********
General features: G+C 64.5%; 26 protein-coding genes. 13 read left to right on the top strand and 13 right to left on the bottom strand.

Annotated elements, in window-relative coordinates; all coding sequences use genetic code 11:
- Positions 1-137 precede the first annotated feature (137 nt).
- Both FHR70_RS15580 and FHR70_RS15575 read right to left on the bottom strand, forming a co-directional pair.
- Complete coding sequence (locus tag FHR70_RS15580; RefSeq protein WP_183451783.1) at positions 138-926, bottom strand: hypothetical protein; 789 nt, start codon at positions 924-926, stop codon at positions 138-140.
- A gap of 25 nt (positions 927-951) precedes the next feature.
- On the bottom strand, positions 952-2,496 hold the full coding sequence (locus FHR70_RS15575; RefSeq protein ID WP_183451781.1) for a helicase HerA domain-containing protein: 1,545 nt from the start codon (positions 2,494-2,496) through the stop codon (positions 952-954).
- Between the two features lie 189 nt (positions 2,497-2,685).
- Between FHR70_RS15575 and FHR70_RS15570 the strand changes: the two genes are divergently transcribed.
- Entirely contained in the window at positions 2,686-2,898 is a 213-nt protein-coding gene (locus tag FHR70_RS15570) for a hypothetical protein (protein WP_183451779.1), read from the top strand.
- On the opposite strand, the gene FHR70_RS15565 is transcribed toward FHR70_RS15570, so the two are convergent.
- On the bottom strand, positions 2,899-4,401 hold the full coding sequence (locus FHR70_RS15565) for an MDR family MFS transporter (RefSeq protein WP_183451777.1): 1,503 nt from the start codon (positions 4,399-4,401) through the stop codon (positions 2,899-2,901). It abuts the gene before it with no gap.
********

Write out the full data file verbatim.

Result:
General features: G+C 64.5%; 26 protein-coding genes. 13 read left to right on the top strand and 13 right to left on the bottom strand.

Annotated elements, in window-relative coordinates; all coding sequences use genetic code 11:
- Positions 1-137 precede the first annotated feature (137 nt).
- Both FHR70_RS15580 and FHR70_RS15575 read right to left on the bottom strand, forming a co-directional pair.
- Complete coding sequence (locus tag FHR70_RS15580; RefSeq protein WP_183451783.1) at positions 138-926, bottom strand: hypothetical protein; 789 nt, start codon at positions 924-926, stop codon at positions 138-140.
- A gap of 25 nt (positions 927-951) precedes the next feature.
- On the bottom strand, positions 952-2,496 hold the full coding sequence (locus FHR70_RS15575; RefSeq protein ID WP_183451781.1) for a helicase HerA domain-containing protein: 1,545 nt from the start codon (positions 2,494-2,496) through the stop codon (positions 952-954).
- Between the two features lie 189 nt (positions 2,497-2,685).
- Between FHR70_RS15575 and FHR70_RS15570 the strand changes: the two genes are divergently transcribed.
- Entirely contained in the window at positions 2,686-2,898 is a 213-nt protein-coding gene (locus tag FHR70_RS15570) for a hypothetical protein (protein WP_183451779.1), read from the top strand.
- On the opposite strand, the gene FHR70_RS15565 is transcribed toward FHR70_RS15570, so the two are convergent.
- On the bottom strand, positions 2,899-4,401 hold the full coding sequence (locus FHR70_RS15565) for an MDR family MFS transporter (RefSeq protein WP_183451777.1): 1,503 nt from the start codon (positions 4,399-4,401) through the stop codon (positions 2,899-2,901). It abuts the gene before it with no gap.